Retina MB Bleeding 10% Battery Life Per Day In Standby - Fix

boltjames

macrumors 601
Original poster
May 2, 2010
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Love everything about my RMB but the battery life drain on standby is really bothering me. After the first few weeks of love where I'm using and coddling my new gadgets daily, they get put aside for awhile and I'm not understanding why a 100% charged MacBook in sleep mode would be down to 70% after three days idle. My new iPad Air 2 doesn't even lose 1% a day. My two year old Sony, same thing.

What's going on with the RMB in sleep that causes such drain?

TIA
 

boltjames

macrumors 601
Original poster
May 2, 2010
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Strange occurence this morning, with my RMB in Sleep and in my backpack plugged into the wall for overnight charging, when I woke up this morning and checked on it the RMB was boiling hot.

Does putting a MacBook into Sleep instead of "Off" keep its processor moving? I have no idea why a simple overnight charge would make my RMB boil.

BJ
 

Gav2k

macrumors G3
Jul 24, 2009
9,218
1,584
Should never charge your laptop in anything but free space. Power nap could have kicked in adding to the heat but generally batteries become hot when charging. The hotter they are the longer it takes to charge. The longer it takes to charge the more heat can build up and result in fire
 
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boltjames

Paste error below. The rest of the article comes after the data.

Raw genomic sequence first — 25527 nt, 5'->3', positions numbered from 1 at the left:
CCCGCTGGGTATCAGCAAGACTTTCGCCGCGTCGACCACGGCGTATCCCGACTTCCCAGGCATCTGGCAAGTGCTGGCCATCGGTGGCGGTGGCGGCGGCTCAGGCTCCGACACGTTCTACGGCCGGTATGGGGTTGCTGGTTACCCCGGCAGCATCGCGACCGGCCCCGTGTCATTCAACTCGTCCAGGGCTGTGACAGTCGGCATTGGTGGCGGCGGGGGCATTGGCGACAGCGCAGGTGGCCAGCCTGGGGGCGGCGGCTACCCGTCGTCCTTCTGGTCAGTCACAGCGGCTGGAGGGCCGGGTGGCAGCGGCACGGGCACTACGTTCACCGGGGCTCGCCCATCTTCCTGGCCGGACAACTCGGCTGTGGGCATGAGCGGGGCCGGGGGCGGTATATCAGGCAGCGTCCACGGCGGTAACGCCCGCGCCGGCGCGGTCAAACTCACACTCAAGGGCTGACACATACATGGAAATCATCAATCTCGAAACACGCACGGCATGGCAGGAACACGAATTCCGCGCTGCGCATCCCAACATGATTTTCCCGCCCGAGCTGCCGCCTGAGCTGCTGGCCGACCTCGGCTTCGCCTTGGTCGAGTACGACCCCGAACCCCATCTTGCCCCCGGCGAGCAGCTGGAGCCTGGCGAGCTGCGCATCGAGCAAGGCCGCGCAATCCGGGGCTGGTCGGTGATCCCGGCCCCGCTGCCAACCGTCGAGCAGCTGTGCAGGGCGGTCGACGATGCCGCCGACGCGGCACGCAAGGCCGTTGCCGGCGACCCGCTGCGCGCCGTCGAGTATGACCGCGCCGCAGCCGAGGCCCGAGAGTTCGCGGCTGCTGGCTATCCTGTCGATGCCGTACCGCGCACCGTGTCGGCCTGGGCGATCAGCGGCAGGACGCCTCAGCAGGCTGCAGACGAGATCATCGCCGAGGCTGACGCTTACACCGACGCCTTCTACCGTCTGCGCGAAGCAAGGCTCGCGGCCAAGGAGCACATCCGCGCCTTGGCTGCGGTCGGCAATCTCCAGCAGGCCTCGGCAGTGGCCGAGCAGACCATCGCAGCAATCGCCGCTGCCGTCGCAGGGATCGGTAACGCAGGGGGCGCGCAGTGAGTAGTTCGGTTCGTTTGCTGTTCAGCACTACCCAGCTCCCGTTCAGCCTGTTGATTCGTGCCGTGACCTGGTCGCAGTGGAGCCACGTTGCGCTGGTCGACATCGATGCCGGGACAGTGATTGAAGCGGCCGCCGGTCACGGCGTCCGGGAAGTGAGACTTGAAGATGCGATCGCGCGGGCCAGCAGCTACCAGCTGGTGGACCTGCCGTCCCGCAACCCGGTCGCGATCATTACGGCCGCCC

macrumors 601
Original poster
May 2, 2010
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Should never charge your laptop in anything but free space. Power nap could have kicked in adding to the heat but generally batteries become hot when charging. The hotter they are the longer it takes to charge. The longer it takes to charge the more heat can build up and result in fire
Thank you both, I am a Windows guy and this is my first MacBook, I never had any of these issues with my super thin and light Sony VAIO notebooks.

Are you certain there is no setting that will allow me to charge in my backpack? The place I charge my notebook the most is where I keep my backpack ready for work the next morning which is by the front door and there is an outlet right there.

The RMB is in Sleep in Windows 8.1 (not OSX) and all power settings are the same as on my Sony, I'm in Airplane Mode as well so all antenna are turned off. Is this just an oddity of Apple notebooks?

BJ
 

zhenya

macrumors 603
Jan 6, 2005
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So you are running Windows on the Macbook?

It sounds like your sleep settings are having some issues. If you are losing 30% battery in 3 days standby, it's probably not going into hibernate so powering the RAM full time. If the device was boiling hot while charging in your bag, it was probably because the computer never shut off, and in addition to charging the battery, the computer was running and generating a lot of heat. Sounds like you need to verify that sleep and hibernate is working properly in Windows. Not surprising as those modes can be difficult to make work reliably if the drivers have not been optimized by the manufacturer.

Best practice is to not charge any battery device in an enclosed space because charging generates heat by its very nature. Nothing unique to Apple here. The faster the power supply charges it, the more heat generated, and the Macbook charges reasonably fast.
 

boltjames

macrumors 601
Original poster
May 2, 2010
4,265
2,496
So you are running Windows on the Macbook?